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Trump Gives Video Update On His Health: Next Couple Days Are 'The Real Test'

President Trump leaves the White House for Walter Reed National Military Medical Center on the South Lawn of the White House on Friday. Saturday night, he said in a video that he was feeling better as he continues to receive treatment for the coronavirus.
President Trump leaves the White House for Walter Reed National Military Medical Center on the South Lawn of the White House on Friday. Saturday night, he said in a video that he was feeling better as he continues to receive treatment for the coronavirus.

Updated at 9:59 p.m. ET

President Trump tweeted a video update from Walter Reed National Military Medical Center on Saturday night.

"I came here, wasn't feeling so well. I feel much better now," he said. "We're working hard to get me all the way back. I have to be back because we still have to make America great again. We've done an awfully good job of that, but we still have steps to go and we have to finish that job. And I'll be back — I think I'll be back soon."

He added — as a White House official identified as chief of staff Mark Meadows alluded to earlier in the day — that the next 48 hours remain critical.

"You don't know, over the next period of a few days, I guess that's the real test, so we'll be seeing what happens over those next couple — next couple of days," Trump said.

In an interview on Fox News Saturday night, Meadows dismissed the idea that Trump would be unable to fulfil his duties, calling such fears "irrational." He acknowledged, however, that he had been "real concerned" by the president's condition on Friday morning.

Earlier, Dr. Sean Conley, the president's physician, said in a memo that Trump plans to remain in hospital Sunday for observation and remdesivir treatments.

"While not yet out of the woods, the team remains cautiously optimistic," Conley said in the memo.

Meadows, on Fox News, repeated that assessment, saying "the next 48 hours or so" would be critical.

On Friday morning, Meadows had told reporters at the White House that Trump was showing "mild symptoms." But on Saturday night, he had a different description: "A number of us, the doctor and I, were very concerned," Meadows said.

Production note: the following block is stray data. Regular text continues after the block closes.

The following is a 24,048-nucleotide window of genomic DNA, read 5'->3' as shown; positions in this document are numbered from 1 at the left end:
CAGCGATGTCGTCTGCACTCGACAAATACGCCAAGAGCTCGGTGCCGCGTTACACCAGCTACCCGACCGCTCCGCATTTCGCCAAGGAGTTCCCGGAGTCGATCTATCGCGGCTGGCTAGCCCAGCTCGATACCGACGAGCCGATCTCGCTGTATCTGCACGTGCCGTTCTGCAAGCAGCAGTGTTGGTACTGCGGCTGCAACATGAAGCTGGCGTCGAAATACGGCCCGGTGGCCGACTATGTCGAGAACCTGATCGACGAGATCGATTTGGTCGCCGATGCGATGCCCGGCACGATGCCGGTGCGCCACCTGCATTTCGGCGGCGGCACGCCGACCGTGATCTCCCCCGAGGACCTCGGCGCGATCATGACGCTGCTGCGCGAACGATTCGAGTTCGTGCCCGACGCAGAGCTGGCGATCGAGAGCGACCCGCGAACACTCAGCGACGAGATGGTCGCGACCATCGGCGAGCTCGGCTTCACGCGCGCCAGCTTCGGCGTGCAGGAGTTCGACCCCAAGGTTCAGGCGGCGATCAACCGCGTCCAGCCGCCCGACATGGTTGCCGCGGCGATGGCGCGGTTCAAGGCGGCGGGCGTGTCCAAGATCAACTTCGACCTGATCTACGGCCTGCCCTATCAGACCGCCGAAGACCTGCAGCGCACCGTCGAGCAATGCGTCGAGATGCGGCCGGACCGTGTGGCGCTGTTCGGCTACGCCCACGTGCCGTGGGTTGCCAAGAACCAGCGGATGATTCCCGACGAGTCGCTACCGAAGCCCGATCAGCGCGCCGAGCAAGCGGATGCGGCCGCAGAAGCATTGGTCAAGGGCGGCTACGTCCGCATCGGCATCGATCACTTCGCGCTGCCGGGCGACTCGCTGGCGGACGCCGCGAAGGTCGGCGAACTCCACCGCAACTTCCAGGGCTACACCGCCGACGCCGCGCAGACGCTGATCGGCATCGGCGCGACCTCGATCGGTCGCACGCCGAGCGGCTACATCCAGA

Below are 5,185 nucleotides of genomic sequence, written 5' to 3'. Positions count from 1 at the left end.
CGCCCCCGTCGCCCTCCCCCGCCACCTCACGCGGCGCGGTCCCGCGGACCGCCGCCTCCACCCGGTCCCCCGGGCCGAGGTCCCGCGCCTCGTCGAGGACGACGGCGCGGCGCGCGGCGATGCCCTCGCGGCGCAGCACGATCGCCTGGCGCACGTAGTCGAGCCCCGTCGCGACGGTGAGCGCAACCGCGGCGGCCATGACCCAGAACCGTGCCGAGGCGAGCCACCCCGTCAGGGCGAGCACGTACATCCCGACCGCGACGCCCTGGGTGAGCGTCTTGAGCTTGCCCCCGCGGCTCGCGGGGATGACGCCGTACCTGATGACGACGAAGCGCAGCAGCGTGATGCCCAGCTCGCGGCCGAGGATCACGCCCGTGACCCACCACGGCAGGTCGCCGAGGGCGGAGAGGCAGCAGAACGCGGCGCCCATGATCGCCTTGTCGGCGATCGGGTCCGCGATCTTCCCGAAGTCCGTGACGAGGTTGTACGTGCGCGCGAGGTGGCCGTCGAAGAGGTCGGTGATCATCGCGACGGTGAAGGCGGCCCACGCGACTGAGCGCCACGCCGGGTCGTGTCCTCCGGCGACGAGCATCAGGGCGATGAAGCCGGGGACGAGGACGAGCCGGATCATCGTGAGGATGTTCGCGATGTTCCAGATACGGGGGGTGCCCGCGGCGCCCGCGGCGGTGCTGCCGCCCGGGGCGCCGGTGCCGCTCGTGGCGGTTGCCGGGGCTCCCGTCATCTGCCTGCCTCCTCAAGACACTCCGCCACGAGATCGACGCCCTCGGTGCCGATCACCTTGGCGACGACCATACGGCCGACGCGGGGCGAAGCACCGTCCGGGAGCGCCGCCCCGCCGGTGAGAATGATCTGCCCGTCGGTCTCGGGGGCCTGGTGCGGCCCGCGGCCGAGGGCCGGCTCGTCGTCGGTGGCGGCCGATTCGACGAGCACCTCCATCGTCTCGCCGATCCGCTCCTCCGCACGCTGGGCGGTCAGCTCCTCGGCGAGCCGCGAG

Trump spent most of Saturday afternoon conducting business and "has been up and moving about he medical suite without difficulty," Conley said.

"He remains fever-free and off supplemental oxygen with a saturation level between 96 and 98% all day," and completed the second dose of remdesivir "without complication," Conley said.

In his video, the president said that he chose to go to Walter Reed rather than be isolated in his room at the White House, without meeting with other people or using the Oval Office. "I was given that alternative," he said.

"I can't do that. I had to be out front. This is America. This is the United States. This is the greatest country in the world, this is the most powerful country in the world. I can't be locked up in a room upstairs," he said.

He added, "We have to confront problems."

Trump said that first lady Melania Trump is "doing very well." He made a reference to her age — "as you've probably read, she's slightly younger than me, just a little tiny bit" — and how younger people have generally fared better with the coronavirus than older people. Melania Trump is 50; the president is 74.

"I think we're gonna have a very good result. Again, over the next few days, we're gonna probably know for sure," Trump said.

Trump's comments follow a press conference earlier in the day by Conley. Conley told reporters that Trump was "doing very well," but a source familiar with the president's health, identified by the Associated Press as Trump's chief of staff, later said, "We're still not on a clear path to full recovery."

The doctor's comments also caused confusion around the timeline of Trump's diagnosis, which the White House attempted to later clarify. Trump tweeted around 1 a.m. ET on Friday that he had tested positive for the coronavirus. Officials said he had "mild" symptoms on Friday.

A number of others close to the president have also tested positive, including a number of people who attended an event last Saturday at the White House. The Rose Garden gathering was held to introduce his Supreme Court nominee Amy Coney Barrett, who says she has since tested negative for the virus.

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